Clarion River Natural Resources

Landscape and Vegetation

The Clarion River watershed is divided into two physiographic sections. The upper half of the river valley (above Cooksburg) is within the "High Plateau Section" of Pennsylvania, and is characterized by rounded to flat uplands having deep, angular valleys and is moderate to high in elevation (max. 2360 ft.). The soil of this section consists of sandstone, siltstone, shale and conglomerate with some coal. The lower half of the Clarion River watershed flows through the "Pittsburgh Low Plateau Section," and is characterized by an undulating surface with narrow, relatively shallow valleys. The section has low to moderate relief (max. 2340 ft.). The soil of this section includes shale, siltstone, sandstone, limestone and coal.

Although much of the region was logged at some point in the past, some old growth forests remain in Cook Forest State Park. Portions of the state park include massive white pine trees, 3-5 ft. in diameter and 200-ft. tall. There is one particularly impressive area known as the "cathedral forest." The Cook family protected this area. The old-growth forest in Cook Forest State Park is a registered National Natural Landmark and adds significantly to the visual quality of the river corridor.

Most of the forest along the Clarion River consists of mature, second growth mixed hardwoods. The upper section, below Ridgway, is predominantly oak forest, and the lower section, towards Clarion, is mostly northern hardwoods. Conifers are often found on the steep slopes: hemlock and rhododendron often on northeast slopes, and white pine on southwest slopes. Common tree species are red, white, and chestnut oak, red and sugar maple, yellow birch, black cherry, white pine, hemlock and sycamore in the floodplains. The old-growth forest (white pine/hemlock/beech) in Cook Forest State Park is of ecological and scenic significance. Understory species include pin cherry, sassafras, dogwoods, mountain laurel, witch hazel, rhododendron, and alder and willow at the river edges. Both forested and non-forested wetlands are found in the river corridor.


The land and water along the Clarion River Water Trail is home to numerous species of wildlife and a magnificent display of nature. Below is a list of some species you may find along the trail. Look for them in the areas below. A deciduous forest contains broad-leaved trees that shed their leaves in winter.

Mature Deciduous Forest - An old forest where the average diameter of the trees is over 12 inches.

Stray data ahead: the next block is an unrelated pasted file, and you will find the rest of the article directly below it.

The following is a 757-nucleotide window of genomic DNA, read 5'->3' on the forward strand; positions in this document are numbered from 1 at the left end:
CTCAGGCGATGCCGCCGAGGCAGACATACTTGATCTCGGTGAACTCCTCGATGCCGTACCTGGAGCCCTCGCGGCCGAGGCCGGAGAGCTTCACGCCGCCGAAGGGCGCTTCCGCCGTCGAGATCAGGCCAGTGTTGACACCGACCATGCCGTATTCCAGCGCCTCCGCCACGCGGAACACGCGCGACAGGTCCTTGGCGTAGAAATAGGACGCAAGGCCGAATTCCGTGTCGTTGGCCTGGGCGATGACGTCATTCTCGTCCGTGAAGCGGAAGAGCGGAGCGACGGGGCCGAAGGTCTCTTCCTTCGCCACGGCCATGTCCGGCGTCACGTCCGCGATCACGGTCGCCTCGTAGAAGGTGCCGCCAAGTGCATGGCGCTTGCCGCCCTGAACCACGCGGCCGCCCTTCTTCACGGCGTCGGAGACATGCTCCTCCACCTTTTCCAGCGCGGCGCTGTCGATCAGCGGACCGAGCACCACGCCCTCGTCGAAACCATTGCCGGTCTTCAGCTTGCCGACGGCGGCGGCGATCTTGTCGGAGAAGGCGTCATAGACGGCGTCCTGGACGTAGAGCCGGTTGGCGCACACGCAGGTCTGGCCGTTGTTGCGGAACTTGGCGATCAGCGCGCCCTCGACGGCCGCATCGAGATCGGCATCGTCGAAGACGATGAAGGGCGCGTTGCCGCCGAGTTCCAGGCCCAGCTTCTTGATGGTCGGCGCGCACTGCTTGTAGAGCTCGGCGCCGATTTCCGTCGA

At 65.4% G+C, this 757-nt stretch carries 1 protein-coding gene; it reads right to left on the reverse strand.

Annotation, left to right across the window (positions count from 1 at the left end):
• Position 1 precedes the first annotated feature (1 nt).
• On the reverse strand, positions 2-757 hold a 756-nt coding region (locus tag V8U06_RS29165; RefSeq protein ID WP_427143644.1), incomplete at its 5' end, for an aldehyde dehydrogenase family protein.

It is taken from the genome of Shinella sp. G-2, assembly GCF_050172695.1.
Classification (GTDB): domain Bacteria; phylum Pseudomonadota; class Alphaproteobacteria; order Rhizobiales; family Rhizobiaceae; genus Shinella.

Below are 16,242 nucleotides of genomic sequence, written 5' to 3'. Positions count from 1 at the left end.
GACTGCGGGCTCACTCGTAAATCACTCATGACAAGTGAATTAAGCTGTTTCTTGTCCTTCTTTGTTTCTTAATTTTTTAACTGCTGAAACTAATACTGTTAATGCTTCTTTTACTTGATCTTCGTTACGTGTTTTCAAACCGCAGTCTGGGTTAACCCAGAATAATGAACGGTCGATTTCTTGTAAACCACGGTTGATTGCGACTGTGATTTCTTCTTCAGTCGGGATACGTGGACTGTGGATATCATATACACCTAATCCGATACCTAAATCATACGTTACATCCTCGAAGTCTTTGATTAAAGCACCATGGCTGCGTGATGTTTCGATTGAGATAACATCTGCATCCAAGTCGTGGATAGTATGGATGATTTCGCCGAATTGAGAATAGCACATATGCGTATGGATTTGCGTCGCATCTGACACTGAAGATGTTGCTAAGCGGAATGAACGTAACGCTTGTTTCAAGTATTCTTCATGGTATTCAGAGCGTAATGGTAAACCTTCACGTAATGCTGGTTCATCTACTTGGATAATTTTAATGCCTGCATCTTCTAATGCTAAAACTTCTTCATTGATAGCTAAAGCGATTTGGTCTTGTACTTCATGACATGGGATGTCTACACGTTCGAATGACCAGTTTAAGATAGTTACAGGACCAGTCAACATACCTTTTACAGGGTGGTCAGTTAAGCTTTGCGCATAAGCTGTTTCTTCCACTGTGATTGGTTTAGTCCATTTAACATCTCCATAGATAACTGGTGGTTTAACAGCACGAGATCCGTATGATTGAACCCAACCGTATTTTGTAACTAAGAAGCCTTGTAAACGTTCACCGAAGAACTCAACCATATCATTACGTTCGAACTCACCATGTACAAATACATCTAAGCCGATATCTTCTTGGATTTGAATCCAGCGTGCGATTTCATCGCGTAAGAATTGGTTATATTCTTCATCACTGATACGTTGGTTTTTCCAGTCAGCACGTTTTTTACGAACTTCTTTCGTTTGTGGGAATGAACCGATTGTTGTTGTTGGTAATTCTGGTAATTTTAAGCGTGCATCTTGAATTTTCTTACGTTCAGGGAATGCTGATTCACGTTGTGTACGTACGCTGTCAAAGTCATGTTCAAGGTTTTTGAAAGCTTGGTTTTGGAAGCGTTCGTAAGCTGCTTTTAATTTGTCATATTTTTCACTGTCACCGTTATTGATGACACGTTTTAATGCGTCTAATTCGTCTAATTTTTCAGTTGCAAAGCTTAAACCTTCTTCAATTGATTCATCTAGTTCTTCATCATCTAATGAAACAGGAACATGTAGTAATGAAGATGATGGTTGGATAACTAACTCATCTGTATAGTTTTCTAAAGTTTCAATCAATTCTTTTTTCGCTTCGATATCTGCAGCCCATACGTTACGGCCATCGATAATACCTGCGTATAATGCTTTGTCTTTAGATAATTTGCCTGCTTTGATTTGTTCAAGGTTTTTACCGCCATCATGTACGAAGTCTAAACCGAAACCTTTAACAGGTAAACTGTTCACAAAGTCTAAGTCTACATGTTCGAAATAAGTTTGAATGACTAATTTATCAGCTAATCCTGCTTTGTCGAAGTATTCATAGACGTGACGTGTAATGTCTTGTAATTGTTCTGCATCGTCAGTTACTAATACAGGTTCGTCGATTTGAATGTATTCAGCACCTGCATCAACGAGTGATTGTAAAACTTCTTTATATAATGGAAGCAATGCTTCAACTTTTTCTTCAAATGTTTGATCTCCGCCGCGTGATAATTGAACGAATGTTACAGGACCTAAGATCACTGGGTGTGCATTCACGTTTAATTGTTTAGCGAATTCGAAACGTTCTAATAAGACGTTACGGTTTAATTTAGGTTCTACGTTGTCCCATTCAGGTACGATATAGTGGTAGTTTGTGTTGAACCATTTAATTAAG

• Four-toed salamander
  • Northern spring peeper
  • Wood turtle
  • Goshawk
  • Wild turkey
  • Pileated woodpecker
  • Black capped chickadee
  • Virginia opossum
  • Red bat
  • Southern flying squirrel

Regenerating Deciduous Forest - A young, dense forest that is regrowing.

  • Northern brown snake
  • Ruffled grouse
  • Willow flycatcher
  • Blue-winged warbler
  • Indigo bunting
  • Big brown bat
  • Short-tailed shrew
  • New England cottontail
  • Southern bog lemming
  • Gray fox

Mature Mixed Hemlock Deciduous Forest - An old forest where the average diameter of the trees is over 12 inches. This mixed forest includes hemlocks that have distinctive, flat needles are glossy green above, and pale green with two white lines below.

  • Red-tailed hawk
  • Wood duck
  • Barred owl
  • Yellow-bellied sapsucker
  • Hermit thrush
  • Purple finch
  • Northern flying squirrel
  • Big brown bat
  • Black bear

Old Growth Conifer Forest - A forest with mature cone-bearing trees.

  • Great blue heron
  • Hooded merganser
  • Great horned owl
  • Southern red-backed vole
  • White-breasted chickadee
  • Brown Creeper
  • Winter wren
  • Solitary vireo
  • Masked shrew
  • Porcupine

Regenerating Hemlock Forest - A young, dense forest of hemlocks that is regrowing Hemlocks have distinctive, flat needles are glossy green above, and pale green with two white lines below.

  • Magnolia warbler
  • Veery
  • Swainson's thrush
  • Snowshoe hare
  • Canada warbler
  • Chipping sparrow
  • Dark-eyed junco
  • Brown-headed cowbird
  • Smoky shrew
  • Deer mouse

Riparian Area - Habitat found along rivers and streams.

  • Long-tailed salamander
  • Pickerel frog
  • Northern leopard frog
  • Midland painted turtle
  • Queen snake
  • Green heron
  • American bittern
  • Belted kingfisher
  • Muskrat
  • Long-tailed weasel

Permanent Forest Openings

  • Pickerel frog
  • Smooth earth snake
  • Northern harrier
  • American kestrel
  • Mourning dove
  • Red-headed woodpecker
  • Eastern bluebird
  • Purple martin
  • Pine vole
  • Woodchuck

You may also see a bald eagle or osprey. Bald eagles are making a comeback along the Clarion River corridor. Bald eagles are easily disturbed by human activities, so use binoculars instead of trying to get closer. This is especially important for nesting eagles. Ospreys have been spotted along the river recently as well.

The Clarion River Water Trail region is home to 13 rare species of dragonflies and damselflies, such as the green-faced clubtail dragonfly, which is presently no longer known from any other site in the state. Common names of some of the other rare species are: superb jewelwing, resolute damsel, harpoon clubtail, zebra clubtail, moustached clubtail, and rapids clubtail.

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